National Writing Project

Teachers Are the Center of Education: Profiles of Eight Teachers

Date: October 23, 2009

Summary: Seth Mitchell, Maine Writing Project teacher-consultant, is one of eight teachers profiled in Teachers Are the Center of Education. The publication highlights "the importance of teachers and the quality of their work."


Seth Mitchell is the type of teacher who is always looking for new and better ways to teach his high school students in Lisbon, Maine.

Through his work as a technology liaison with the Maine Writing Project, he's focused on teaching new technologies to teach writing—not because it's "cool," but because he believes that digital storytelling engages his students more effectively than having them respond with paper and pencil.

"I started incorporating digital storytelling, and I saw changes in my students," says Mitchell." I saw that they were thinking in new ways and writing in new ways and enjoying it. That is when it really started to blossom for me."

Many believe that the quality of a teacher is the most important element in student achievement. That's why the College Board and Phi Delta Kappa published profiles of Mitchell and seven other exemplary teachers. The profiles are an attempt to make visible the day-to-day lives and work of teachers, and the importance of their work to students, and indeed communities.

According to Gaston Caperton, president of the College Board, "If in reading the stories of these eight teachers, you are touched by their professionalism, humanity, and work effort, this report will have partly done its job . . . . We must now all band together to give teachers the support they need to build on their already great work."

For more, read the profile of Mitchell below or download Teachers Are the Center of Education: Profiles of Eight Teachers (PDF).

Profile of Seth Mitchell

Lisbon High School, in the town of Lisbon (population 9,077), Maine, is about an hour's drive from Portland and two hours from Boston. Seth Mitchell has taught English Language Arts at Lisbon for the past four years and spent four years teaching at another school.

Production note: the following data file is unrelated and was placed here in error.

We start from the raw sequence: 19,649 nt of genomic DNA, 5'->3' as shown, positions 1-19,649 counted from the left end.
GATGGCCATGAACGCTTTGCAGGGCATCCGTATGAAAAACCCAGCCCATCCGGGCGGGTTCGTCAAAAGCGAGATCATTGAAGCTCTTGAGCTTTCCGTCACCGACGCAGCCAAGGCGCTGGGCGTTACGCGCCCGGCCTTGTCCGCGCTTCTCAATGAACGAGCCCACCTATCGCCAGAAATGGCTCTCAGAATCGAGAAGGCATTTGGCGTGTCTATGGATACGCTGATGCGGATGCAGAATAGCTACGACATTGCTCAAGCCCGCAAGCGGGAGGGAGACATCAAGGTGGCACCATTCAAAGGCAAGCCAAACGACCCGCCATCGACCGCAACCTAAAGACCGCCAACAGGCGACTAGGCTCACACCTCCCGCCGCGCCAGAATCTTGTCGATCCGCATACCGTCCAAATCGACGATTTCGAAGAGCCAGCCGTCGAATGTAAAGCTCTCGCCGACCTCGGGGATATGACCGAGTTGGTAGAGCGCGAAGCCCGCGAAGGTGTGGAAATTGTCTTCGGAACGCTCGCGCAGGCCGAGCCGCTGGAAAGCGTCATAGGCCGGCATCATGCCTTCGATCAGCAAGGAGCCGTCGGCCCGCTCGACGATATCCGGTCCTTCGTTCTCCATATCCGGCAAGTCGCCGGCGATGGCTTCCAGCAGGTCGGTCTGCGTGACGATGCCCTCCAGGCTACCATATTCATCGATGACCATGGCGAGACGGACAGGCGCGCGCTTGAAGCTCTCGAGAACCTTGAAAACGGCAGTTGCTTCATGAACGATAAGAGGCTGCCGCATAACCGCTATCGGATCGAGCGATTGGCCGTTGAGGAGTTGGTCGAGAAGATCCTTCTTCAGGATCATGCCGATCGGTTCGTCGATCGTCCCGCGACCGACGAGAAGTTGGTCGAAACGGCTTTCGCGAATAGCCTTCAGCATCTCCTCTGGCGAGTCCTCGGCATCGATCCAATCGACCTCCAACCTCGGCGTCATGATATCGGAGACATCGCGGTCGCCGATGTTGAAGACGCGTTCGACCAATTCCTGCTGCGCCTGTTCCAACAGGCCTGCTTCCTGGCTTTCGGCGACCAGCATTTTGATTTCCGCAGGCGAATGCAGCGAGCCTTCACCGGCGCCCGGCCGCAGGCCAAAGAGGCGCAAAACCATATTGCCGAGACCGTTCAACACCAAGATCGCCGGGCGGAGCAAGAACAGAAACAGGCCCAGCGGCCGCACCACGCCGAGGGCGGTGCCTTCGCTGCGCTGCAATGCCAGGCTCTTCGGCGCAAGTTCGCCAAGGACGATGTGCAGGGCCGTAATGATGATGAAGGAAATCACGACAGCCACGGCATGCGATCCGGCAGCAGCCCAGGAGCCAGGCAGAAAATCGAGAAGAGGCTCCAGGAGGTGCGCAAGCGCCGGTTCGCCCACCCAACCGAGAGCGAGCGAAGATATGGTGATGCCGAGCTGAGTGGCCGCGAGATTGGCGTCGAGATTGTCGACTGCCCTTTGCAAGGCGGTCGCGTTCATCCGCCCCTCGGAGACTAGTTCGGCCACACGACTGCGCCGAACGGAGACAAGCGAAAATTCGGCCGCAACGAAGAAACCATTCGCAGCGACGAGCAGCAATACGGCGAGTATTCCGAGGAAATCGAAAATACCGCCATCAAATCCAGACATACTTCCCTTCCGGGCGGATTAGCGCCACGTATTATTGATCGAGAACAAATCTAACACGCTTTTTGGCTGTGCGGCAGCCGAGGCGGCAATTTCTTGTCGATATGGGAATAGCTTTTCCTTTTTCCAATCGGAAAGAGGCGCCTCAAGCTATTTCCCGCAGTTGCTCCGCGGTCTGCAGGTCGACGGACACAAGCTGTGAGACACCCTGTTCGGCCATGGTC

The main building of Lisbon High School has weathered 60 Maine winters and is worn by any standard. Mitchell's class, however, is located in a portable classroom next to the school. It is a large classroom, with desks forming a U-shape facing the whiteboard. Mitchell has packed his classroom with books from the 10th-grade curriculum, including multiple copies of Old Man and the Sea, The Pearl, Animal Farm and Hamlet.

The classroom bulletin boards are dotted with aphorisms ("The most violent element in society is ignorance."), exhortations ("Read Maine Poets!") and quotes ("Whenever you find yourself on the side of the majority, it's time to pause and reflect." — Mark Twain). Additionally, for those who believe that the language of Shakespeare does not speak to them, there is a poster titled, Shakespeare and the Art of Insults (e.g., "Go thou, and fill another room in hell." Richard II, Act V).

Mitchell's first class is a 10th-grade English course. Today's discussion focuses on the play 12 Angry Men, and Mitchell asks his students to identify the prejudices of the play's jurors.

"Recall the comments of juror number 10 who repeatedly uses pronouns such as 'them' and 'they' in referring to specific minority groups," Mitchell instructs. "What might we infer from his comments?"

The class breaks into small groups of twos and threes, and each group leader pulls a school laptop from a steel cabinet. The students use the laptop to write character profiles on a classroom Wiki (a website shared by their classmates). On a special Web page created for this assignment, Mitchell's students write their responses and reactions as part of an online discussion with students in his other classes who are also analyzing 12 Angry Men.

"Asking them to analyze text, [to] provide textual evidence and to consider subtext—there is nothing new about this," Mitchell says. "But giving them an authentic audience of their peers beyond this room . . . and providing them [with an] opportunity to create content—I think they are more engaged."

We now have the opportunity to move to unparalleled action for teachers, to take advantage of this extraordinary time in education.

Mitchell's use of technology in his classroom is a result of work with the National Writing Project (NWP), a professional development network, whose mission is "to improve student achievement by improving the teaching of writing." Mitchell has always loved writing and believes it is critical to learning in all subjects.